Throughout its history Bahaism has invariably attracted progressive-minded people in Azerbaijan and elsewhere. Bahaism came to Azerbaijan in the 1860s. Since 1863, its communities have been functioning in Baku, Ganja, Bard, Salyan, and Geychay; until the 1930s they developed under relatively favorable conditions. Today, after a long interval caused by political circumstances, Bahaism is rapidly regaining its lost position.

Since ancient times Azerbaijan has been a Muslim country—the position of Islam remain as strong as ever, but we should admit that today Islam is represented there by Shi‘a and Sunni, which, in turn, consist of various madhabs (Shafiite and Hanafi) divided into several Tariqahs (Wahhabism, all kinds of Sufi brotherhoods, followers of Seyyd Nursi and Fethullah Gulen, etc.). We can hardly expect ethno-confessional unity in a country where there is any number of non-traditional cults, sects, and new religious movements.

22 See: A. Jafarov, op. cit., p. 25.

23 [http://www.bahai.az/links_ru.shtml].

It would be wrong to ascribe the spread of Bahaism in Azerbaijan to internal factors. We should bear in mind that the Bahais rely on rich proselytizing experience. On top of this, there are always those who see the meaning of life in “God-seeking” and who are unable to merely accept traditional religious beliefs. Such people should not be dismissed as a passive group unable to decide for themselves and prone to be tempted by illusory spiritual prospects. These people seek another God for themselves in the hope of realizing their new ideas about the meaning of life and about themselves. This is especially true of the recent converts as distinct from a large group of Bahais who inherited the religion from their families.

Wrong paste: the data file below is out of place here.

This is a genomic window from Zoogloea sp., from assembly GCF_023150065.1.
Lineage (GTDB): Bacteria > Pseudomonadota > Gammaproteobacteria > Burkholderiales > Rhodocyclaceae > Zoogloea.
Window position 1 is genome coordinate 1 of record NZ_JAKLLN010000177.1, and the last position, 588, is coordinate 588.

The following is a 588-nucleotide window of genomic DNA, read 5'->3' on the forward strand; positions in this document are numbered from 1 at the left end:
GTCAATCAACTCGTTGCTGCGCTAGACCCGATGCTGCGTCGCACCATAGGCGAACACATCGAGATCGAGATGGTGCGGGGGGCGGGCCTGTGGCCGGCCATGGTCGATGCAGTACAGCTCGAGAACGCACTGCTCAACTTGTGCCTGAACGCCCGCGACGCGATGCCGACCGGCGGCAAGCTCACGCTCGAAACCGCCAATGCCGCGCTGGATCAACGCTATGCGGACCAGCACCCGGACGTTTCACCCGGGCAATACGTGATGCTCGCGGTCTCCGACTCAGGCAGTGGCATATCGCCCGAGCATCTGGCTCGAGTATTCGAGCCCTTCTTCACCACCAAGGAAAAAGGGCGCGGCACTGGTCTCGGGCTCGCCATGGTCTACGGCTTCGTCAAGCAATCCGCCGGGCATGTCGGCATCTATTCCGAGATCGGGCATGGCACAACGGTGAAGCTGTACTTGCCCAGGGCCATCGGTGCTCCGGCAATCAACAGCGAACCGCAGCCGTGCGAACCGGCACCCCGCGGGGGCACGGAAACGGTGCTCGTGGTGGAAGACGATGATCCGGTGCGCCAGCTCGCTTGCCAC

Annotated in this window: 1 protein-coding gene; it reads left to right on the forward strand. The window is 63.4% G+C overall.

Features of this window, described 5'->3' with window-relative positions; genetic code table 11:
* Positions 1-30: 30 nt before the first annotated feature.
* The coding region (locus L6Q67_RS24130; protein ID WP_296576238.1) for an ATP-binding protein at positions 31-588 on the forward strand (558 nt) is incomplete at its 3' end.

It seems that in the future too, Islam, even divided into several madhabs, will remain firmly rooted in Azerbaijan; Bahaism stands no chance of replacing it.

C o n c l u s i o n

Today, the consolidation of people within Bahai public reorganization has already demonstrated its usefulness in many countries and regions, Azerbaijan being no exception in this respect. Baha-ism can be described as a new religion, the term being partly accepted by the academic community with respect to the religious universalist movements.

Its geographic scope makes Bahaism an interesting example of trans-cultural processes and trends caused by the fact that its ranks are swelling with representatives from all kinds of religious and cultural traditions. We are in fact watching an inter-civilizational and inter-religious dialog.